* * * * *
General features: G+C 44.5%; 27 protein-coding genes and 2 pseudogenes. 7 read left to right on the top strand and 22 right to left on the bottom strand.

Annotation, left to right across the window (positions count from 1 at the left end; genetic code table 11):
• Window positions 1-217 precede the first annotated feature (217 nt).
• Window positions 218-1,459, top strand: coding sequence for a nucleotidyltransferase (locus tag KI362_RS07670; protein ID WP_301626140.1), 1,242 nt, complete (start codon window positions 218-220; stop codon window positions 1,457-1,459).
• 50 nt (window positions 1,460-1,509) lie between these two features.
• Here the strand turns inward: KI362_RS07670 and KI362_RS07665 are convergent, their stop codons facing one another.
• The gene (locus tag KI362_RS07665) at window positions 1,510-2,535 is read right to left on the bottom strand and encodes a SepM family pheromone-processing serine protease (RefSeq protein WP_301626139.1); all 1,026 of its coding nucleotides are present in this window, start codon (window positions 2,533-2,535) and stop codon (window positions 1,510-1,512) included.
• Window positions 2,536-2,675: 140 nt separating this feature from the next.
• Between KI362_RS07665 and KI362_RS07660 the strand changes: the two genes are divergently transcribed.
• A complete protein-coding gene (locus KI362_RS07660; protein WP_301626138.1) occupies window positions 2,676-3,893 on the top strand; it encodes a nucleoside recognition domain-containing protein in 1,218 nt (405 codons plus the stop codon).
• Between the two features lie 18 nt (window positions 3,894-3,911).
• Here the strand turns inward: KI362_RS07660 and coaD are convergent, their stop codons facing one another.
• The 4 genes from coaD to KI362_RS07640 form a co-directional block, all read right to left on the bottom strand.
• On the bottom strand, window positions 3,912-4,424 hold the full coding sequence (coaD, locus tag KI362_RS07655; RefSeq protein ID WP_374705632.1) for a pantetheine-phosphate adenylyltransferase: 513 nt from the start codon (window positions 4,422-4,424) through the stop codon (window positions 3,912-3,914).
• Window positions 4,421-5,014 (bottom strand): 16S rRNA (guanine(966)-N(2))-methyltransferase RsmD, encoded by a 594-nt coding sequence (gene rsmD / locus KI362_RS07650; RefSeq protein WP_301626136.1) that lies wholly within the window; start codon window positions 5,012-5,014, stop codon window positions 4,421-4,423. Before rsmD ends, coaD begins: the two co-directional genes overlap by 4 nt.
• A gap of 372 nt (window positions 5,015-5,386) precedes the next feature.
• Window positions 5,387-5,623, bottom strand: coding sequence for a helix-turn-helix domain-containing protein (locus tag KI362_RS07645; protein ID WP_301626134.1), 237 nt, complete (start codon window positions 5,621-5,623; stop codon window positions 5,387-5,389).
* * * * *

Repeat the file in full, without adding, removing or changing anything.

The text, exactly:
General features: G+C 44.5%; 27 protein-coding genes and 2 pseudogenes. 7 read left to right on the top strand and 22 right to left on the bottom strand.

Annotation, left to right across the window (positions count from 1 at the left end; genetic code table 11):
• Window positions 1-217 precede the first annotated feature (217 nt).
• Window positions 218-1,459, top strand: coding sequence for a nucleotidyltransferase (locus tag KI362_RS07670; protein ID WP_301626140.1), 1,242 nt, complete (start codon window positions 218-220; stop codon window positions 1,457-1,459).
• 50 nt (window positions 1,460-1,509) lie between these two features.
• Here the strand turns inward: KI362_RS07670 and KI362_RS07665 are convergent, their stop codons facing one another.
• The gene (locus tag KI362_RS07665) at window positions 1,510-2,535 is read right to left on the bottom strand and encodes a SepM family pheromone-processing serine protease (RefSeq protein WP_301626139.1); all 1,026 of its coding nucleotides are present in this window, start codon (window positions 2,533-2,535) and stop codon (window positions 1,510-1,512) included.
• Window positions 2,536-2,675: 140 nt separating this feature from the next.
• Between KI362_RS07665 and KI362_RS07660 the strand changes: the two genes are divergently transcribed.
• A complete protein-coding gene (locus KI362_RS07660; protein WP_301626138.1) occupies window positions 2,676-3,893 on the top strand; it encodes a nucleoside recognition domain-containing protein in 1,218 nt (405 codons plus the stop codon).
• Between the two features lie 18 nt (window positions 3,894-3,911).
• Here the strand turns inward: KI362_RS07660 and coaD are convergent, their stop codons facing one another.
• The 4 genes from coaD to KI362_RS07640 form a co-directional block, all read right to left on the bottom strand.
• On the bottom strand, window positions 3,912-4,424 hold the full coding sequence (coaD, locus tag KI362_RS07655; RefSeq protein ID WP_374705632.1) for a pantetheine-phosphate adenylyltransferase: 513 nt from the start codon (window positions 4,422-4,424) through the stop codon (window positions 3,912-3,914).
• Window positions 4,421-5,014 (bottom strand): 16S rRNA (guanine(966)-N(2))-methyltransferase RsmD, encoded by a 594-nt coding sequence (gene rsmD / locus KI362_RS07650; RefSeq protein WP_301626136.1) that lies wholly within the window; start codon window positions 5,012-5,014, stop codon window positions 4,421-4,423. Before rsmD ends, coaD begins: the two co-directional genes overlap by 4 nt.
• A gap of 372 nt (window positions 5,015-5,386) precedes the next feature.
• Window positions 5,387-5,623, bottom strand: coding sequence for a helix-turn-helix domain-containing protein (locus tag KI362_RS07645; protein ID WP_301626134.1), 237 nt, complete (start codon window positions 5,621-5,623; stop codon window positions 5,387-5,389).